Ranking in at number four is Twitter (6.8B), where one can post a short(er) comment of whatever is worth a comment. Within the previous year, Twitter has seen its share of slack recently. (“Google it for more details!) But those that didn’t bail out are still tweeting to their little heart’s content.
In fifth place is Instagram (6.1B), a place to post photos that is worth posting. Instagram is operated by Meta, the parent company that also runs Facebook, so the two sites have their connection with each other. It’s another site that has its own verb, to “insta” another post.
In sixth place is Baidu.com (5.0B), a search engine site based in China. Unless one can read and write in a Chinese dialect, it doesn’t get much traffic from the USA. However, China is the second leading place in the world for top websites outside of the USA. (Russia has five top fifty websites as China has four).
Number seven is Wikipedia.org (4.8), known as an online encyclopedia, created and edited by volunteers around the world. This means that just about any subject can be found through this site, yet one has to do some fact checking to see if the information placed is true and accurate.
Eight place is Yandex.ru (3.4B), a search engine site based in Russia, and another site that isn’t in english. Unless one can read and write in this Russian based language, most of its traffic comes from areas that write and speak this form of communication.
In ninth place is Yahoo.com (3.3B), one of the earliest sites that ever grace the cyberspace universe of noteworthy interest. It also had a unique sound effect, a voice of a male “hillbilly” yelling “yah-hooo”! Its logo once consisted of comical looking fonts, adding to the humor it once brought. But that was back in the 1990s when the web itself was just as fun as it was mysterious.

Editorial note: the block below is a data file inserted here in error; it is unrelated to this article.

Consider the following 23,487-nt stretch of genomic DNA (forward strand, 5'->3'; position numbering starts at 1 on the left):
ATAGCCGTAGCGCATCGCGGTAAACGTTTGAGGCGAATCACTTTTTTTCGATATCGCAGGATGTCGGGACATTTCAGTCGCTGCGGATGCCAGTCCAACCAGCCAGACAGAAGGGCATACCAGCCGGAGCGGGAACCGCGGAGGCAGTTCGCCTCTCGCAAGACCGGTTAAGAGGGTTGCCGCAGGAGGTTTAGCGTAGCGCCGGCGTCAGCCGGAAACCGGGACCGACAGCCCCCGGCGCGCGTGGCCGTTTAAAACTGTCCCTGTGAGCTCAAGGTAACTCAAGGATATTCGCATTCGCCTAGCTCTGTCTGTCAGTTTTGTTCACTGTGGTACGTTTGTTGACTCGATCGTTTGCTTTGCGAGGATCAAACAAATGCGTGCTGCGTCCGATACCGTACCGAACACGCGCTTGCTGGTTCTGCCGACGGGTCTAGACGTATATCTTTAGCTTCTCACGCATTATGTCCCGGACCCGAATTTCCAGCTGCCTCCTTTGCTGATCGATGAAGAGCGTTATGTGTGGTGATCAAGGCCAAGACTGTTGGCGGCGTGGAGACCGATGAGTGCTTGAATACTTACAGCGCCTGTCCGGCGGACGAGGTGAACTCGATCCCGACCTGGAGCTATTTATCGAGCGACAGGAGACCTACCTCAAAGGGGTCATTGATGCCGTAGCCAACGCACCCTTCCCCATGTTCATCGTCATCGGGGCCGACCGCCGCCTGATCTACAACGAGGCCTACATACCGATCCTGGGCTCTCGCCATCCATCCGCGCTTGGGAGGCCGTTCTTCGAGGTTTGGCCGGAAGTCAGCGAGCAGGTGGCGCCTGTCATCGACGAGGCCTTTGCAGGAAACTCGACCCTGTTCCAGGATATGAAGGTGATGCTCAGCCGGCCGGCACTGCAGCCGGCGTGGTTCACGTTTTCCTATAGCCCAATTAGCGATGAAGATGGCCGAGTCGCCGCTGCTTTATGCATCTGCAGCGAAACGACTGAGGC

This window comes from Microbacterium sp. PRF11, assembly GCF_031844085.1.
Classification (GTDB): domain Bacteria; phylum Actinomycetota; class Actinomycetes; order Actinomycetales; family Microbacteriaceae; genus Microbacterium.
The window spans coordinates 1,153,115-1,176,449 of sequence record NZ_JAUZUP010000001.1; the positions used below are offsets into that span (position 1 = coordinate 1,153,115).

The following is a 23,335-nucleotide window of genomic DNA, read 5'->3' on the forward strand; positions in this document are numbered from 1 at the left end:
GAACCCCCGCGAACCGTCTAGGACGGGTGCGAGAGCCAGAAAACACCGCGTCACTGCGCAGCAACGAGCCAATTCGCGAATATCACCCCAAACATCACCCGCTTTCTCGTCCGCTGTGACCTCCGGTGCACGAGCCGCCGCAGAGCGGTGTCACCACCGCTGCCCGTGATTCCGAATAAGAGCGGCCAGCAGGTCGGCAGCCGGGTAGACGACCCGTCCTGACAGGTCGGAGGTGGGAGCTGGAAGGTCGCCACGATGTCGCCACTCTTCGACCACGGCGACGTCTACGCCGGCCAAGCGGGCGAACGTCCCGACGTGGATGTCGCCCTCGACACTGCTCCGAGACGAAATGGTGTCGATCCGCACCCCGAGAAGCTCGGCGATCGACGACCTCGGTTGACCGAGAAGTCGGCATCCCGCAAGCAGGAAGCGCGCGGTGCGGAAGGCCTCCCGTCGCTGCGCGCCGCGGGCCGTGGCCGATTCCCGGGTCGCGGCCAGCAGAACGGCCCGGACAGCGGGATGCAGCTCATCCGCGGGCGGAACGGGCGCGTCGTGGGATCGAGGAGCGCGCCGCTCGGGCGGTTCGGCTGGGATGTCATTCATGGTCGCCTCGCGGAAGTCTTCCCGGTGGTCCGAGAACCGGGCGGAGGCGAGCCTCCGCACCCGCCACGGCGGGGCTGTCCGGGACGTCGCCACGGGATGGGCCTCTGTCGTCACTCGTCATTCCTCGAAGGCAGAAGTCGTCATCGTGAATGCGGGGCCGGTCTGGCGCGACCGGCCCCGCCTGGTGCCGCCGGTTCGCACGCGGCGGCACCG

And rounding out the top ten is Whatsapp.com (2.9B), another outlet for social media.
It was noted before that the USA leads in American based websites with thirty, followed by Russia with six, China with four, Japan with three, and South Korea with two. Asia is also the place where one can find the fastest internet worldwide, with Singapore and South Korea leading the pack.
For more details on the top fifty websites (along with infographics to make it all easier to understand), vist https://www.visualcapitalist.com/top-50-most-visited-websites/
This is proof that the ‘net as it’s known isn’t going away. It’s going to be here forever. When I was a kid, I thought that TV may go away as it once did long before I saw the first light of day. I was worried that one day, TV would totally disappear. All of my favorite (and not so favorite) programs would be gone forever! Of course, that didn’t mealitize. However, TV, as well as the web, has changed over the years. It changed for its better, and changed for its worse, depending on who you ask. And one day, another form of media will arrive to change how humans live on this earth. It may be in the form of artificial intelligence where the robots will finally take over. That may occur before one realizes. And in case you aren’t too sure on that notion, you can always google it for the results.
See? We warned you that the name of the number one search engine found in the universe is also a verb!! But you already know that! Right…?